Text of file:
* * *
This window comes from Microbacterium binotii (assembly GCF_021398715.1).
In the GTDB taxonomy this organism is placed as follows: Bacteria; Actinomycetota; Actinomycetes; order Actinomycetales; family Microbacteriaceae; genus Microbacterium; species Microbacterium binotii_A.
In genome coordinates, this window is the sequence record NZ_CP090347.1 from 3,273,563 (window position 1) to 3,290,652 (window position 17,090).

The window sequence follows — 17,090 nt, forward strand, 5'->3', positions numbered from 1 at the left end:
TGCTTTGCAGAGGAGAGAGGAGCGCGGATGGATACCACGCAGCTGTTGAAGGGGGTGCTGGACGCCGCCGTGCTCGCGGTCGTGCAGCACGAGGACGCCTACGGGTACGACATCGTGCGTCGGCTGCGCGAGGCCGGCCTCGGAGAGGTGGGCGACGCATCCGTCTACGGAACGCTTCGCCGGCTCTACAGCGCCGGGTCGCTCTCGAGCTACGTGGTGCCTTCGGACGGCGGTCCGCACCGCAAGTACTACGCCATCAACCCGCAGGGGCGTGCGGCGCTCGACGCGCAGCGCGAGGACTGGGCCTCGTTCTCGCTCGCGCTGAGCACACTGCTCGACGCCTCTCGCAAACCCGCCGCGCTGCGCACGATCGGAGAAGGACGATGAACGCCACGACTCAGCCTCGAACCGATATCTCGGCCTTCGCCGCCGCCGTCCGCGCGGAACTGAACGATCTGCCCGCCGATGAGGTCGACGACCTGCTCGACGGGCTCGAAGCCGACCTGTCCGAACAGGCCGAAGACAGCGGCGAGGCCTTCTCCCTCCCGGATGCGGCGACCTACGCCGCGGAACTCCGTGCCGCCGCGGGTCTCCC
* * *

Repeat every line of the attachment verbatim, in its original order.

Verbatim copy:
This window comes from Microbacterium binotii (assembly GCF_021398715.1).
In the GTDB taxonomy this organism is placed as follows: Bacteria; Actinomycetota; Actinomycetes; order Actinomycetales; family Microbacteriaceae; genus Microbacterium; species Microbacterium binotii_A.
In genome coordinates, this window is the sequence record NZ_CP090347.1 from 3,273,563 (window position 1) to 3,290,652 (window position 17,090).

The window sequence follows — 17,090 nt, forward strand, 5'->3', positions numbered from 1 at the left end:
TGCTTTGCAGAGGAGAGAGGAGCGCGGATGGATACCACGCAGCTGTTGAAGGGGGTGCTGGACGCCGCCGTGCTCGCGGTCGTGCAGCACGAGGACGCCTACGGGTACGACATCGTGCGTCGGCTGCGCGAGGCCGGCCTCGGAGAGGTGGGCGACGCATCCGTCTACGGAACGCTTCGCCGGCTCTACAGCGCCGGGTCGCTCTCGAGCTACGTGGTGCCTTCGGACGGCGGTCCGCACCGCAAGTACTACGCCATCAACCCGCAGGGGCGTGCGGCGCTCGACGCGCAGCGCGAGGACTGGGCCTCGTTCTCGCTCGCGCTGAGCACACTGCTCGACGCCTCTCGCAAACCCGCCGCGCTGCGCACGATCGGAGAAGGACGATGAACGCCACGACTCAGCCTCGAACCGATATCTCGGCCTTCGCCGCCGCCGTCCGCGCGGAACTGAACGATCTGCCCGCCGATGAGGTCGACGACCTGCTCGACGGGCTCGAAGCCGACCTGTCCGAACAGGCCGAAGACAGCGGCGAGGCCTTCTCCCTCCCGGATGCGGCGACCTACGCCGCGGAACTCCGTGCCGCCGCGGGTCTCCC